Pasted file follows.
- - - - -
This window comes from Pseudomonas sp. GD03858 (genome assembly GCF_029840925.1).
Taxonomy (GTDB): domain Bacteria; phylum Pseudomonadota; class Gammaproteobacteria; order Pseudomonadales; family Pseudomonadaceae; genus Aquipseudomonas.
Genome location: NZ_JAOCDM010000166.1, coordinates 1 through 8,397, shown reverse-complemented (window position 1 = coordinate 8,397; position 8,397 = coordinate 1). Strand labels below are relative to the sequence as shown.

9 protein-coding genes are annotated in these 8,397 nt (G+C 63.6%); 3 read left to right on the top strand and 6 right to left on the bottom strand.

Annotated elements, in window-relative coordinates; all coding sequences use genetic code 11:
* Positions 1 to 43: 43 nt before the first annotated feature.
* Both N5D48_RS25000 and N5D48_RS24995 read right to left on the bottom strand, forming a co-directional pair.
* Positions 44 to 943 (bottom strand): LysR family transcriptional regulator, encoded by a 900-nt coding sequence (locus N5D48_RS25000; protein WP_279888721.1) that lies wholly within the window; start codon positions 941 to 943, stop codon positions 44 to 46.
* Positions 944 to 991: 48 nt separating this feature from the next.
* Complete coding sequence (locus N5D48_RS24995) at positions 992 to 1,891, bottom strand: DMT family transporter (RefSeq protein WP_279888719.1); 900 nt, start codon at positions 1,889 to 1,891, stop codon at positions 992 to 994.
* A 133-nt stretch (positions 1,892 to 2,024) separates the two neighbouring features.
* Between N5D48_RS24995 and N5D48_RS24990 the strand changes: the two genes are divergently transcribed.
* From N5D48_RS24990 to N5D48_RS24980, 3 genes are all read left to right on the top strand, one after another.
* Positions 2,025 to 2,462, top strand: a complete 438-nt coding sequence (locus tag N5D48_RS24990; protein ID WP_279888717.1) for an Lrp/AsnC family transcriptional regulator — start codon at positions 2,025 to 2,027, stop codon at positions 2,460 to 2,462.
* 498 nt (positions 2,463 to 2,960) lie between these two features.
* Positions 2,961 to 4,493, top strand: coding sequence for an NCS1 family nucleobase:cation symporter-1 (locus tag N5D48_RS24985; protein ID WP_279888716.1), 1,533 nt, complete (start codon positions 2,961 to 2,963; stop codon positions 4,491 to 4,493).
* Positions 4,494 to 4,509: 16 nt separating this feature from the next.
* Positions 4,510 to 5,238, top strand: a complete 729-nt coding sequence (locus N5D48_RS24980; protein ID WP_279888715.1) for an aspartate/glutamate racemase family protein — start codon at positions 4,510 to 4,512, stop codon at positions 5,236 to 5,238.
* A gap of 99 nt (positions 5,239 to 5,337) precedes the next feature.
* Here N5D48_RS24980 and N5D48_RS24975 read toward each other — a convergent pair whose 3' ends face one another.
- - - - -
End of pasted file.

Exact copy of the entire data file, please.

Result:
This window comes from Pseudomonas sp. GD03858 (genome assembly GCF_029840925.1).
Taxonomy (GTDB): domain Bacteria; phylum Pseudomonadota; class Gammaproteobacteria; order Pseudomonadales; family Pseudomonadaceae; genus Aquipseudomonas.
Genome location: NZ_JAOCDM010000166.1, coordinates 1 through 8,397, shown reverse-complemented (window position 1 = coordinate 8,397; position 8,397 = coordinate 1). Strand labels below are relative to the sequence as shown.

9 protein-coding genes are annotated in these 8,397 nt (G+C 63.6%); 3 read left to right on the top strand and 6 right to left on the bottom strand.

Annotated elements, in window-relative coordinates; all coding sequences use genetic code 11:
* Positions 1 to 43: 43 nt before the first annotated feature.
* Both N5D48_RS25000 and N5D48_RS24995 read right to left on the bottom strand, forming a co-directional pair.
* Positions 44 to 943 (bottom strand): LysR family transcriptional regulator, encoded by a 900-nt coding sequence (locus N5D48_RS25000; protein WP_279888721.1) that lies wholly within the window; start codon positions 941 to 943, stop codon positions 44 to 46.
* Positions 944 to 991: 48 nt separating this feature from the next.
* Complete coding sequence (locus N5D48_RS24995) at positions 992 to 1,891, bottom strand: DMT family transporter (RefSeq protein WP_279888719.1); 900 nt, start codon at positions 1,889 to 1,891, stop codon at positions 992 to 994.
* A 133-nt stretch (positions 1,892 to 2,024) separates the two neighbouring features.
* Between N5D48_RS24995 and N5D48_RS24990 the strand changes: the two genes are divergently transcribed.
* From N5D48_RS24990 to N5D48_RS24980, 3 genes are all read left to right on the top strand, one after another.
* Positions 2,025 to 2,462, top strand: a complete 438-nt coding sequence (locus tag N5D48_RS24990; protein ID WP_279888717.1) for an Lrp/AsnC family transcriptional regulator — start codon at positions 2,025 to 2,027, stop codon at positions 2,460 to 2,462.
* 498 nt (positions 2,463 to 2,960) lie between these two features.
* Positions 2,961 to 4,493, top strand: coding sequence for an NCS1 family nucleobase:cation symporter-1 (locus tag N5D48_RS24985; protein ID WP_279888716.1), 1,533 nt, complete (start codon positions 2,961 to 2,963; stop codon positions 4,491 to 4,493).
* Positions 4,494 to 4,509: 16 nt separating this feature from the next.
* Positions 4,510 to 5,238, top strand: a complete 729-nt coding sequence (locus N5D48_RS24980; protein ID WP_279888715.1) for an aspartate/glutamate racemase family protein — start codon at positions 4,510 to 4,512, stop codon at positions 5,236 to 5,238.
* A gap of 99 nt (positions 5,239 to 5,337) precedes the next feature.
* Here N5D48_RS24980 and N5D48_RS24975 read toward each other — a convergent pair whose 3' ends face one another.